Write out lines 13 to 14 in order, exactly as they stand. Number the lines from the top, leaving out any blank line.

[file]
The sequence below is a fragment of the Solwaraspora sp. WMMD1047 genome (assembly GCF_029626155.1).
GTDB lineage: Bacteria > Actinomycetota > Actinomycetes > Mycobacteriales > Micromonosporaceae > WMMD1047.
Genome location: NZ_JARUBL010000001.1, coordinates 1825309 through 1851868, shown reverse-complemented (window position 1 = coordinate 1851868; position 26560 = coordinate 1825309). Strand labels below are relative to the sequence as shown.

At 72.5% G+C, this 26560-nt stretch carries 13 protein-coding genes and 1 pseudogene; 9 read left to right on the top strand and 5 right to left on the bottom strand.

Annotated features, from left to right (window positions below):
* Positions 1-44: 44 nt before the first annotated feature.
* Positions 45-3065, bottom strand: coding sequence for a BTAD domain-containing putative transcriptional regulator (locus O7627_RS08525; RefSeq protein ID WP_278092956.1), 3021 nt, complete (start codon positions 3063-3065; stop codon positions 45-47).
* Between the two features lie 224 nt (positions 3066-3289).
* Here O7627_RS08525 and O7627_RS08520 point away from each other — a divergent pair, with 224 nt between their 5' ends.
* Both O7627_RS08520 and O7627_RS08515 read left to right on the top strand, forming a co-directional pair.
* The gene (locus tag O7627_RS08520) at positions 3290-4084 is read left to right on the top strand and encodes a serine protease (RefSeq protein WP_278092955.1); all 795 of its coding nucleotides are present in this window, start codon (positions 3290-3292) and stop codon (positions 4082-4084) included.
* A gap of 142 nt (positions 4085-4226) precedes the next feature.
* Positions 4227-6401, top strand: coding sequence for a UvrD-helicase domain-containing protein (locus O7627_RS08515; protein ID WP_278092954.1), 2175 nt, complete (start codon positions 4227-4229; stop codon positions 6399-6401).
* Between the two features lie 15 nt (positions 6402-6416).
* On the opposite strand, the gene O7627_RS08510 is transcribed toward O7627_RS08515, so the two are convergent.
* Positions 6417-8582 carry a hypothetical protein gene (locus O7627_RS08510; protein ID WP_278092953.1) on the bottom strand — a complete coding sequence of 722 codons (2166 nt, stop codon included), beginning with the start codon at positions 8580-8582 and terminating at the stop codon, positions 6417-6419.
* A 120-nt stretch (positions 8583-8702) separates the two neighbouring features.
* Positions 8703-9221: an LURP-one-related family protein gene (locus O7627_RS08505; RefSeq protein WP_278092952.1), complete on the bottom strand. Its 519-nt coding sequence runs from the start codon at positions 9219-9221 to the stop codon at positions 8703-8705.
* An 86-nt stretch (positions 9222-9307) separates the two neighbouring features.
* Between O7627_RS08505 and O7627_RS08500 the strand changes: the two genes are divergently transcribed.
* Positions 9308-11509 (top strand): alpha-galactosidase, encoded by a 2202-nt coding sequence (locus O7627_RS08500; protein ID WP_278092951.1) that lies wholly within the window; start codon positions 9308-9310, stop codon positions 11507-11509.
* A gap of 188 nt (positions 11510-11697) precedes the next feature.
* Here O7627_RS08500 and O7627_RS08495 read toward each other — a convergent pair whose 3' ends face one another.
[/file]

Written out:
* Positions 4227-6401, top strand: coding sequence for a UvrD-helicase domain-containing protein (locus O7627_RS08515; protein ID WP_278092954.1), 2175 nt, complete (start codon positions 4227-4229; stop codon positions 6399-6401).
* Between the two features lie 15 nt (positions 6402-6416).